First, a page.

A menopause test for urine helps to determine the starting menopause. The onset of menopause is individual, but progresses as a decrease in estrogen hormone production leading to increased secretion of the ovarian-accelerating pituitary hormone, FSH. The onset of menopause is accompanied by unpleasant symptoms in many women, such as hot flushes, irregular menstrual bleeding, insomnia, vaginal dehydration, hair loss, tension, mood swings, short-term difficulties and exhaustion.
The FSH test sensitivity limit is 25 mIU/ml. If menstruation continues to come normally, the first test should be performed during the menstrual bleeding week (days 2-7) and the second test a week later. If there are no regular menstruation, the first test can be done at any time and the second a week later. If both give a positive result, menopause is likely to have started. If only one of the tests gives a positive result, menopause may be about to begin. If both give a negative result, the menstrual cycle in question has been normal in endocrine.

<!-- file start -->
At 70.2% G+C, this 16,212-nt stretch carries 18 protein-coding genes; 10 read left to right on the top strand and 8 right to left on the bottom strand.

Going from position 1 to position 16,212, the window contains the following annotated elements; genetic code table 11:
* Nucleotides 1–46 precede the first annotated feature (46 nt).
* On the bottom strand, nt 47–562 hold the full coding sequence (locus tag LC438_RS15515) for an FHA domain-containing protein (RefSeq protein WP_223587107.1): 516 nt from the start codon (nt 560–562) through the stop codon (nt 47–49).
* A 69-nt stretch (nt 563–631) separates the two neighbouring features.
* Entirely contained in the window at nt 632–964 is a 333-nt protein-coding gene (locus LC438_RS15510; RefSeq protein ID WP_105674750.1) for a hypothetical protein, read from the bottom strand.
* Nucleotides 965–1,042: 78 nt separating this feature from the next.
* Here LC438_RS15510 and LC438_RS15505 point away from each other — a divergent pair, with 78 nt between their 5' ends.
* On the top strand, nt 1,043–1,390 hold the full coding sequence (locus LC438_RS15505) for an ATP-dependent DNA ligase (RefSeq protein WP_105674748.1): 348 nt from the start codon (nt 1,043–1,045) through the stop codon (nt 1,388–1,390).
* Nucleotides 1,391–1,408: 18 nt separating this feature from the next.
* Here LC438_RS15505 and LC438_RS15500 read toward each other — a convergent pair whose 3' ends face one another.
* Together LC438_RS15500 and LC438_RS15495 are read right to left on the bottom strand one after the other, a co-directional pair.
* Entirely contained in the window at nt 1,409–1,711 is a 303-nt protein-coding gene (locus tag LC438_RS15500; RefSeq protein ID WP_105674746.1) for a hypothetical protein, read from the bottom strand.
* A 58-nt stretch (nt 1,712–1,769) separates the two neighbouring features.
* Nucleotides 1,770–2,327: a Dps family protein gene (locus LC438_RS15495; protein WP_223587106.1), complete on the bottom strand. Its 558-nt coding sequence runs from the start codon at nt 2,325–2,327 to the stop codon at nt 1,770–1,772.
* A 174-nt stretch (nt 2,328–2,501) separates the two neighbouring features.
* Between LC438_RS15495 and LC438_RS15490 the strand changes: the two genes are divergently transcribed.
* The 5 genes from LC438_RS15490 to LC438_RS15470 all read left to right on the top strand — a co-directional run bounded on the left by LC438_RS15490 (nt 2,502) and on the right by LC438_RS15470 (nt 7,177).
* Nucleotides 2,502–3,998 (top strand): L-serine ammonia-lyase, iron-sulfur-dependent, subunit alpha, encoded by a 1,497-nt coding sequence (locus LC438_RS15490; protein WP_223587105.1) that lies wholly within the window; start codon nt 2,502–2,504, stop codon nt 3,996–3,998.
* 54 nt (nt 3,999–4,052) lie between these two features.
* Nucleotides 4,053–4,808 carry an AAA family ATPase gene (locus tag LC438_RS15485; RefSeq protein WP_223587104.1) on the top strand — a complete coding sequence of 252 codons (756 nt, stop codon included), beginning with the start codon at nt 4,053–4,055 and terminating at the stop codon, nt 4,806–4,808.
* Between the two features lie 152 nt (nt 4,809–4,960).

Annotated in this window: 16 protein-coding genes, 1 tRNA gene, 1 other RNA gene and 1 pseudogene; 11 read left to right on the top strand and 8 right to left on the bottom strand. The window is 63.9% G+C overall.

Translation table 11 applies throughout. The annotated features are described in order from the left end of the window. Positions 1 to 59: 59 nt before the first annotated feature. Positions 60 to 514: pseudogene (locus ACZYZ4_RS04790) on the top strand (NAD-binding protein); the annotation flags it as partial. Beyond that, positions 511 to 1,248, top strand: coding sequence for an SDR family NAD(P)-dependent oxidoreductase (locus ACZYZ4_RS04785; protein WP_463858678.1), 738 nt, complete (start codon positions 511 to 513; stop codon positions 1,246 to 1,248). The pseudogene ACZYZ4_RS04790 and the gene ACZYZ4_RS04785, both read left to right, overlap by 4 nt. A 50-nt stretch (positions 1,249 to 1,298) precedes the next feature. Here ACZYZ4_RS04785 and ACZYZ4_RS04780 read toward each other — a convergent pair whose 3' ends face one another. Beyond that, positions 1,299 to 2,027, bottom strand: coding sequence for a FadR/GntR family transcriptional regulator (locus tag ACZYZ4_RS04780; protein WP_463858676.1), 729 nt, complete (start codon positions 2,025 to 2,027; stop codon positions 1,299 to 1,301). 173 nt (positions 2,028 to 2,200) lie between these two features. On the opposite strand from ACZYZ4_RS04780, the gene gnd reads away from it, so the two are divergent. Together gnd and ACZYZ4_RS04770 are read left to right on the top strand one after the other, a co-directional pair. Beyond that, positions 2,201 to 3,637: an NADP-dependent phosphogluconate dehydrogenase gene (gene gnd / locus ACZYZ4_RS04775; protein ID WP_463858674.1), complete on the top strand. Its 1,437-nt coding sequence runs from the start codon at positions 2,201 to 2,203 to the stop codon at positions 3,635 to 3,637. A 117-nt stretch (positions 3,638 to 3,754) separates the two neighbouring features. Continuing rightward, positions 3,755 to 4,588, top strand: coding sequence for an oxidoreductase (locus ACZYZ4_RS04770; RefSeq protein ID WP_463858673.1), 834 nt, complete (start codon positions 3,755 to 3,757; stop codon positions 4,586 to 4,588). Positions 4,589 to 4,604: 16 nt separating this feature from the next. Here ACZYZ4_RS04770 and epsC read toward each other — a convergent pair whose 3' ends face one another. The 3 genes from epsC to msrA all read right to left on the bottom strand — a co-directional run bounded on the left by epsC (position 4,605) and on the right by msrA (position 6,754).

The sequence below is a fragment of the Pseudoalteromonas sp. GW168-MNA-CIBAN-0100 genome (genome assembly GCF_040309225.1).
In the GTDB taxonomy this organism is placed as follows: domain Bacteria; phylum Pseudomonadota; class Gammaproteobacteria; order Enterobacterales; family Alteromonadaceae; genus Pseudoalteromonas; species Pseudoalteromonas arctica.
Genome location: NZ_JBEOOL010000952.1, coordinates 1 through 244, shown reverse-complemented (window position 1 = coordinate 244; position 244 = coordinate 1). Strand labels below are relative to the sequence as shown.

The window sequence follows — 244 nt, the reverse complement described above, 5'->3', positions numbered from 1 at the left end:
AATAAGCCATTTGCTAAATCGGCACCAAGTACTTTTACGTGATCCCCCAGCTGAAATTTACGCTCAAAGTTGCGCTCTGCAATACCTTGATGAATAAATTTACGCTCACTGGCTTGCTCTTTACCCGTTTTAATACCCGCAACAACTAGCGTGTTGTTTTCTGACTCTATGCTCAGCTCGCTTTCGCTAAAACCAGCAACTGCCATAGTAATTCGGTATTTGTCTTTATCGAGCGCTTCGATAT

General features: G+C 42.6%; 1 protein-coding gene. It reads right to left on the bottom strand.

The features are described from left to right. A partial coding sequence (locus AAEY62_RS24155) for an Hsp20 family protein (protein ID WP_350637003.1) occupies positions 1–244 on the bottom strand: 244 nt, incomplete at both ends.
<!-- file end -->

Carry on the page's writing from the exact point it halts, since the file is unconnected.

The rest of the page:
Taking the test
The head marked with the arrows of the test strip shall be dipped in the urine sample at a depth of approximately one centimeter and kept there for 15-20 seconds, lifted off, placed horizontally and the result read after 3 min.
- Two lines (C and T) is a positive result,
- c-line negative only.
- In the absence of a C-line, the test has failed and should be carried out again with a new strip.
If the test indicates an increased value, we recommend that you consult a doctor for a more accurate diagnosis and discuss the initiation of possible medication to prevent the development of osteoporosis, high blood pressure and cholesterol levels and heart disease.
See also other fertility tests
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